Yesterday it was reported that the heads of the U.S. Senate Judiciary Subcommittee on antitrust issues sent a letter to the Federal Trade Commission, voicing their concerns over the Universal Music Group acquisition of EMI. Additionally, in an email from A2IM to the FTC, the organization also voiced further concerns about UMG and its concessions to receive approval of the sale.
Billboard.biz report that A2IM President Rich Bengloff told the FTC that his organization hopes the Commission "will sue to block the merger. However, if the merger is not blocked we presume that there will be mandated divestitures and behavioral restrictions required by the FTC."
The A2IM is hoping that in the U.S., the FTC will ask UMG for even more restrictions and divestments than the European Committee regulators have. The current UMG divestment proposal does not offer any concessions in the States and is primarily focused on Europe.
According to Billboard, the A2IM email adds that there should be "behavioral restrictions on Universal or they will have the ability to control the market place, particularly on catalog sales and compilations." A2IM adds that "For the first time in history, for the first half of the year catalog album sales exceeded the sales of new releases (releases out 18 months or less) as reported by Nielsen/SoundScan. Universal often licenses tracks to their competitors for artist releases and compilation releases under a license of limited duration. If the EMI catalog, an extremely strong area for EMI historically, is added to the Universal catalog then the Universal/EMI merged catalog...will control 27 of the top 40 selling catalogs in the U.S." Bengloff and the A2IM believe that this potential power over back catalogs "is a major reason why the FTC should block the transaction."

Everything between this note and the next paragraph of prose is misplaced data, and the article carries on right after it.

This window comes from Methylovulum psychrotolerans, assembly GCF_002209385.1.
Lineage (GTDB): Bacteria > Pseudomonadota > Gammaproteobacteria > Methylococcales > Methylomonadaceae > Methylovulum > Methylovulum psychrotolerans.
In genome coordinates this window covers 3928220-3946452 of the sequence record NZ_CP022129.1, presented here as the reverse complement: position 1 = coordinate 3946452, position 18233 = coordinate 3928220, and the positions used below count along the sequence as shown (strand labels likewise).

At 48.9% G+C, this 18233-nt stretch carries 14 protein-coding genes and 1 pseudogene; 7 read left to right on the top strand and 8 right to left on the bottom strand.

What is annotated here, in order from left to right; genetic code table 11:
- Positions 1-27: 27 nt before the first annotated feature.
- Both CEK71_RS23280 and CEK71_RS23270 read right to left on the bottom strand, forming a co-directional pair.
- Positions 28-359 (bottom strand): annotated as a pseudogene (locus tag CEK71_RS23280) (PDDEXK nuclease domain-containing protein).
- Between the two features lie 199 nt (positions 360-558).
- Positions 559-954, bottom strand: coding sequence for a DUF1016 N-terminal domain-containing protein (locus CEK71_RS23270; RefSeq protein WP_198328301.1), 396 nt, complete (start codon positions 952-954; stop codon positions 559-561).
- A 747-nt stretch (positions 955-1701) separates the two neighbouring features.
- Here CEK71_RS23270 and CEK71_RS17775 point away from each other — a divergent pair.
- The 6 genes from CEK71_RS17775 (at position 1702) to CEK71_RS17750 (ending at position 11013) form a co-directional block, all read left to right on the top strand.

In response to A2IM, a UMG spokesperson told Billboard, "Rich Bengloff clearly does not speak for the many Indie labels and artists who have come out publicly in support of the deal. There is growing recognition that Universal Music's investment in EMI will create more opportunities for new and established artists, expand music output and support new digital services. Barriers to entry have evaporated in today's digital environment and there are more ways than ever for labels and artists to get their music out to fans. We are working with regulators around the world and are confident of winning approval."
In other UMG-EMI news, the Los Angeles Times has published an editorial examining the deal and its implications. The editorial piece can be read here.